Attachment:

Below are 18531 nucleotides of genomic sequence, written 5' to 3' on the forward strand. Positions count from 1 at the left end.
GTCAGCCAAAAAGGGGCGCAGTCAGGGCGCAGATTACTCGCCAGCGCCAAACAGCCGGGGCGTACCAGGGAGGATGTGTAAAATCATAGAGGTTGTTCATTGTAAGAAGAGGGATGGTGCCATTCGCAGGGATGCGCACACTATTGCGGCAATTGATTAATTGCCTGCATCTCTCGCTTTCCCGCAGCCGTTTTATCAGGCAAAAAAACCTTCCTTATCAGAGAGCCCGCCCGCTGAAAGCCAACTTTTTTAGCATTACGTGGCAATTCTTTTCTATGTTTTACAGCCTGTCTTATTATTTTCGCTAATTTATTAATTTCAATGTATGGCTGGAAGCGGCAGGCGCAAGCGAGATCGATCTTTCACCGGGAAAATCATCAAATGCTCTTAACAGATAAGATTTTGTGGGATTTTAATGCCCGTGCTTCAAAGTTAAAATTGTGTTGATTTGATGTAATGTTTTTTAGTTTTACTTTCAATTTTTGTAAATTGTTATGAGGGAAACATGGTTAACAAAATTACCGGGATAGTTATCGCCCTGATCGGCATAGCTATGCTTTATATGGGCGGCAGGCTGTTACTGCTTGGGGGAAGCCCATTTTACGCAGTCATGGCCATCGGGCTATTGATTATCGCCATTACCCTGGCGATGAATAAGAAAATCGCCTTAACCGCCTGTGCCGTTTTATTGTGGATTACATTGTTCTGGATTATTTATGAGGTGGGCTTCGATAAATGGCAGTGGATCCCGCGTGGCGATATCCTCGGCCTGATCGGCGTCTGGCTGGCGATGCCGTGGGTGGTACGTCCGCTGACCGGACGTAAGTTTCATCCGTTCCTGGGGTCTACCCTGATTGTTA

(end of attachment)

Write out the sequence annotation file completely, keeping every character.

Below are 18531 nucleotides of genomic sequence, written 5' to 3' on the forward strand. Positions count from 1 at the left end.
GTCAGCCAAAAAGGGGCGCAGTCAGGGCGCAGATTACTCGCCAGCGCCAAACAGCCGGGGCGTACCAGGGAGGATGTGTAAAATCATAGAGGTTGTTCATTGTAAGAAGAGGGATGGTGCCATTCGCAGGGATGCGCACACTATTGCGGCAATTGATTAATTGCCTGCATCTCTCGCTTTCCCGCAGCCGTTTTATCAGGCAAAAAAACCTTCCTTATCAGAGAGCCCGCCCGCTGAAAGCCAACTTTTTTAGCATTACGTGGCAATTCTTTTCTATGTTTTACAGCCTGTCTTATTATTTTCGCTAATTTATTAATTTCAATGTATGGCTGGAAGCGGCAGGCGCAAGCGAGATCGATCTTTCACCGGGAAAATCATCAAATGCTCTTAACAGATAAGATTTTGTGGGATTTTAATGCCCGTGCTTCAAAGTTAAAATTGTGTTGATTTGATGTAATGTTTTTTAGTTTTACTTTCAATTTTTGTAAATTGTTATGAGGGAAACATGGTTAACAAAATTACCGGGATAGTTATCGCCCTGATCGGCATAGCTATGCTTTATATGGGCGGCAGGCTGTTACTGCTTGGGGGAAGCCCATTTTACGCAGTCATGGCCATCGGGCTATTGATTATCGCCATTACCCTGGCGATGAATAAGAAAATCGCCTTAACCGCCTGTGCCGTTTTATTGTGGATTACATTGTTCTGGATTATTTATGAGGTGGGCTTCGATAAATGGCAGTGGATCCCGCGTGGCGATATCCTCGGCCTGATCGGCGTCTGGCTGGCGATGCCGTGGGTGGTACGTCCGCTGACCGGACGTAAGTTTCATCCGTTCCTGGGGTCTACCCTGATTGTTA